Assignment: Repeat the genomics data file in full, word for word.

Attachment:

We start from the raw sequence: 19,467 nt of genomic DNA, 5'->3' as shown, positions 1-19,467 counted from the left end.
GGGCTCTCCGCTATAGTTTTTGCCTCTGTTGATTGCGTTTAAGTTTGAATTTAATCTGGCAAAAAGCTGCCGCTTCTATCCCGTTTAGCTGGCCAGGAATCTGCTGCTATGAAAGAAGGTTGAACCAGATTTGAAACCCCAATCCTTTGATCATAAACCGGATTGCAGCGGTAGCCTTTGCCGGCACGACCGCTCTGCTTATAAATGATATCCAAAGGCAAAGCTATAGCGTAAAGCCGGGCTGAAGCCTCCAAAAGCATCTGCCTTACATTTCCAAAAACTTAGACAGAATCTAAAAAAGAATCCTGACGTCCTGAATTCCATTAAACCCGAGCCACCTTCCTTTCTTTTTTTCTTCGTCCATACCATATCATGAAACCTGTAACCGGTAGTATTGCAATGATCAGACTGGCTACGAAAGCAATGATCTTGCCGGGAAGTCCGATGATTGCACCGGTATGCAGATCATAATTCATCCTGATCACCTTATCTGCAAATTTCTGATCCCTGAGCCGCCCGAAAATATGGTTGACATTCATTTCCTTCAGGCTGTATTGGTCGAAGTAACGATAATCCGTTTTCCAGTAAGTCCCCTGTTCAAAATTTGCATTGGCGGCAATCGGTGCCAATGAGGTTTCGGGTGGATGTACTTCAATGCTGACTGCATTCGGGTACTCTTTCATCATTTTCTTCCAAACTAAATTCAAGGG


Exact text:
We start from the raw sequence: 19,467 nt of genomic DNA, 5'->3' as shown, positions 1-19,467 counted from the left end.
GGGCTCTCCGCTATAGTTTTTGCCTCTGTTGATTGCGTTTAAGTTTGAATTTAATCTGGCAAAAAGCTGCCGCTTCTATCCCGTTTAGCTGGCCAGGAATCTGCTGCTATGAAAGAAGGTTGAACCAGATTTGAAACCCCAATCCTTTGATCATAAACCGGATTGCAGCGGTAGCCTTTGCCGGCACGACCGCTCTGCTTATAAATGATATCCAAAGGCAAAGCTATAGCGTAAAGCCGGGCTGAAGCCTCCAAAAGCATCTGCCTTACATTTCCAAAAACTTAGACAGAATCTAAAAAAGAATCCTGACGTCCTGAATTCCATTAAACCCGAGCCACCTTCCTTTCTTTTTTTCTTCGTCCATACCATATCATGAAACCTGTAACCGGTAGTATTGCAATGATCAGACTGGCTACGAAAGCAATGATCTTGCCGGGAAGTCCGATGATTGCACCGGTATGCAGATCATAATTCATCCTGATCACCTTATCTGCAAATTTCTGATCCCTGAGCCGCCCGAAAATATGGTTGACATTCATTTCCTTCAGGCTGTATTGGTCGAAGTAACGATAATCCGTTTTCCAGTAAGTCCCCTGTTCAAAATTTGCATTGGCGGCAATCGGTGCCAATGAGGTTTCGGGTGGATGTACTTCAATGCTGACTGCATTCGGGTACTCTTTCATCATTTTCTTCCAAACTAAATTCAAGGG